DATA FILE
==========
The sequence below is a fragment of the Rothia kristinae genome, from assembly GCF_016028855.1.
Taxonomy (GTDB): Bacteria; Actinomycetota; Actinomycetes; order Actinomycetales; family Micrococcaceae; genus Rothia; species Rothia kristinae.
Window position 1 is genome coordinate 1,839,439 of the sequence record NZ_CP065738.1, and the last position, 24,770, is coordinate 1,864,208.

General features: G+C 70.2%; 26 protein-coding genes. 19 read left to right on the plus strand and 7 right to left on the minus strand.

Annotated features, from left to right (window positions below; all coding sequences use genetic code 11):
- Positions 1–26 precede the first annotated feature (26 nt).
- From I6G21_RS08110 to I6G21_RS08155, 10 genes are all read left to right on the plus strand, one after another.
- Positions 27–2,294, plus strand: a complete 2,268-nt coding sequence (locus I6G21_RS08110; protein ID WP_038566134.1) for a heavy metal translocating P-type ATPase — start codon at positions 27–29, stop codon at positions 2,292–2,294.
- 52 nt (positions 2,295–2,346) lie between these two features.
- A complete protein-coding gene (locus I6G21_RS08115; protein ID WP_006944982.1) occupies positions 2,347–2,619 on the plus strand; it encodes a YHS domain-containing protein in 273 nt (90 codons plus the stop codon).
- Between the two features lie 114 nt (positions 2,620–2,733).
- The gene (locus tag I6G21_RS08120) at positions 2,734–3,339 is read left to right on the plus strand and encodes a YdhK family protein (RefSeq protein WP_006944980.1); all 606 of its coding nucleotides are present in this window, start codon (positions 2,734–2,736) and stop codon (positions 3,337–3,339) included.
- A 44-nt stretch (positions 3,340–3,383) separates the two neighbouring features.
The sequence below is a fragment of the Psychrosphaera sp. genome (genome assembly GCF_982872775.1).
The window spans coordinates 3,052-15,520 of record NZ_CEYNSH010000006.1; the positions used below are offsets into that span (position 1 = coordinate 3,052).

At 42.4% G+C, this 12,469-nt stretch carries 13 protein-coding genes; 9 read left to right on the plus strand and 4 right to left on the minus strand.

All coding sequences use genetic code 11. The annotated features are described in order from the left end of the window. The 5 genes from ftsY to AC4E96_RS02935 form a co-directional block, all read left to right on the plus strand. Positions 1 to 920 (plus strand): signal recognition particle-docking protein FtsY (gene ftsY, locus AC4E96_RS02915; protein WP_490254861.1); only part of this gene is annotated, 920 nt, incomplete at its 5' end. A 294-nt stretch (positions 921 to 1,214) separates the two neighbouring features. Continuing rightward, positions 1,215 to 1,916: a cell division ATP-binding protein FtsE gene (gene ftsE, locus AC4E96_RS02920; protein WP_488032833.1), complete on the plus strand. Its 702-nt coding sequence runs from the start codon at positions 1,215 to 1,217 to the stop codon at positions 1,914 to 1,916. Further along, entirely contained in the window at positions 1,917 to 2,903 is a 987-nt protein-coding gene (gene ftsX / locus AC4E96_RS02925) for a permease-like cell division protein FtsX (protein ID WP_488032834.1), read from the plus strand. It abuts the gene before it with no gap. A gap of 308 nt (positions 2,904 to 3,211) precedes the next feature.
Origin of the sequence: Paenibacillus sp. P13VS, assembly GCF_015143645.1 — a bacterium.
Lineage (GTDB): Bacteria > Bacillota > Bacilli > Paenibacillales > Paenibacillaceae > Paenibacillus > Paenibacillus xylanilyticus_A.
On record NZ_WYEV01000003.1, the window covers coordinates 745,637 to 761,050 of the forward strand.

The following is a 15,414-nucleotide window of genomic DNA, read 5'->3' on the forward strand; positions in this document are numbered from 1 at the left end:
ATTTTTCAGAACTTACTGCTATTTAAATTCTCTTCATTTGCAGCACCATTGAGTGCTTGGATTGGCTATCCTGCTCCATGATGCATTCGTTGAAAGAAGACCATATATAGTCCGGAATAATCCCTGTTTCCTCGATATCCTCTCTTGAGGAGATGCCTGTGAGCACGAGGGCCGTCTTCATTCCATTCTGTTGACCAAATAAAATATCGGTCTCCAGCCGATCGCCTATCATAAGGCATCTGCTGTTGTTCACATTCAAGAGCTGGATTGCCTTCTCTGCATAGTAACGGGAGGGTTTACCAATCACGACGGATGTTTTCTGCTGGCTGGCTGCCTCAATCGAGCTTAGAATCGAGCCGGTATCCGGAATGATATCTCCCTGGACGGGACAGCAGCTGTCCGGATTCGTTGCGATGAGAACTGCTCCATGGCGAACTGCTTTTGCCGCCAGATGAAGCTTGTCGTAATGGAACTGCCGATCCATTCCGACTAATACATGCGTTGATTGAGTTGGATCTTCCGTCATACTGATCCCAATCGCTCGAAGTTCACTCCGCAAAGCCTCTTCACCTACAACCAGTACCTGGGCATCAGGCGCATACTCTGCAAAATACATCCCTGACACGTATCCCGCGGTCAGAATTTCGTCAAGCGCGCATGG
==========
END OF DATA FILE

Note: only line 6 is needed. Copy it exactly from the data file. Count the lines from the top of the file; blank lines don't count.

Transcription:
- Positions 1–26 precede the first annotated feature (26 nt).